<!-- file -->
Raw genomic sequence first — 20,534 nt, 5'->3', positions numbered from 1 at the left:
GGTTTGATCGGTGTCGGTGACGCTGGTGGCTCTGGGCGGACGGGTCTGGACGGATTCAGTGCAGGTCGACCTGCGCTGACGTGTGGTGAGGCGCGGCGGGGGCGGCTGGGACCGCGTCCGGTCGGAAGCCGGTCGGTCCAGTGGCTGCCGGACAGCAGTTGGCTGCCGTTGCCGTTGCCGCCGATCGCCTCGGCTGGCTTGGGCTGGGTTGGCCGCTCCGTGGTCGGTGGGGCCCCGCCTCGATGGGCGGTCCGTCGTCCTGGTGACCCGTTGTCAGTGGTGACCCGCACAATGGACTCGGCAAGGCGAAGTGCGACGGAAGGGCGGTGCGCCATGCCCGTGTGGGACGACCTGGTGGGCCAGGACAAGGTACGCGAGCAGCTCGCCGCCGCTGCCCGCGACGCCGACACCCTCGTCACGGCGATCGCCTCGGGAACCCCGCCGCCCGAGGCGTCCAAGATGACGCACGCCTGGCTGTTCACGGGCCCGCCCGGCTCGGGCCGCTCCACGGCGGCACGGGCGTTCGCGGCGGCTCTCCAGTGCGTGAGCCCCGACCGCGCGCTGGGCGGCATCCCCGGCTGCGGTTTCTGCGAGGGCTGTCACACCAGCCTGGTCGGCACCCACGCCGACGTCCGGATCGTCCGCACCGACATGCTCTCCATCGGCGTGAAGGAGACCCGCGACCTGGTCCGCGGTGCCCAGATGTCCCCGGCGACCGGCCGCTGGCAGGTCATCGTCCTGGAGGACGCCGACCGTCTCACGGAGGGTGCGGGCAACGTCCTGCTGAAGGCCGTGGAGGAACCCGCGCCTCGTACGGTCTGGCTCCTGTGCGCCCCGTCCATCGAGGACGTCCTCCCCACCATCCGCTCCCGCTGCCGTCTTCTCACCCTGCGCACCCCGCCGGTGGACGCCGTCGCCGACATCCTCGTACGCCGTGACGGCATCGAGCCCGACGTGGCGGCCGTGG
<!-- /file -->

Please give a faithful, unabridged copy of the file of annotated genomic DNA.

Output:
Raw genomic sequence first — 20,534 nt, 5'->3', positions numbered from 1 at the left:
GGTTTGATCGGTGTCGGTGACGCTGGTGGCTCTGGGCGGACGGGTCTGGACGGATTCAGTGCAGGTCGACCTGCGCTGACGTGTGGTGAGGCGCGGCGGGGGCGGCTGGGACCGCGTCCGGTCGGAAGCCGGTCGGTCCAGTGGCTGCCGGACAGCAGTTGGCTGCCGTTGCCGTTGCCGCCGATCGCCTCGGCTGGCTTGGGCTGGGTTGGCCGCTCCGTGGTCGGTGGGGCCCCGCCTCGATGGGCGGTCCGTCGTCCTGGTGACCCGTTGTCAGTGGTGACCCGCACAATGGACTCGGCAAGGCGAAGTGCGACGGAAGGGCGGTGCGCCATGCCCGTGTGGGACGACCTGGTGGGCCAGGACAAGGTACGCGAGCAGCTCGCCGCCGCTGCCCGCGACGCCGACACCCTCGTCACGGCGATCGCCTCGGGAACCCCGCCGCCCGAGGCGTCCAAGATGACGCACGCCTGGCTGTTCACGGGCCCGCCCGGCTCGGGCCGCTCCACGGCGGCACGGGCGTTCGCGGCGGCTCTCCAGTGCGTGAGCCCCGACCGCGCGCTGGGCGGCATCCCCGGCTGCGGTTTCTGCGAGGGCTGTCACACCAGCCTGGTCGGCACCCACGCCGACGTCCGGATCGTCCGCACCGACATGCTCTCCATCGGCGTGAAGGAGACCCGCGACCTGGTCCGCGGTGCCCAGATGTCCCCGGCGACCGGCCGCTGGCAGGTCATCGTCCTGGAGGACGCCGACCGTCTCACGGAGGGTGCGGGCAACGTCCTGCTGAAGGCCGTGGAGGAACCCGCGCCTCGTACGGTCTGGCTCCTGTGCGCCCCGTCCATCGAGGACGTCCTCCCCACCATCCGCTCCCGCTGCCGTCTTCTCACCCTGCGCACCCCGCCGGTGGACGCCGTCGCCGACATCCTCGTACGCCGTGACGGCATCGAGCCCGACGTGGCGGCCGTGG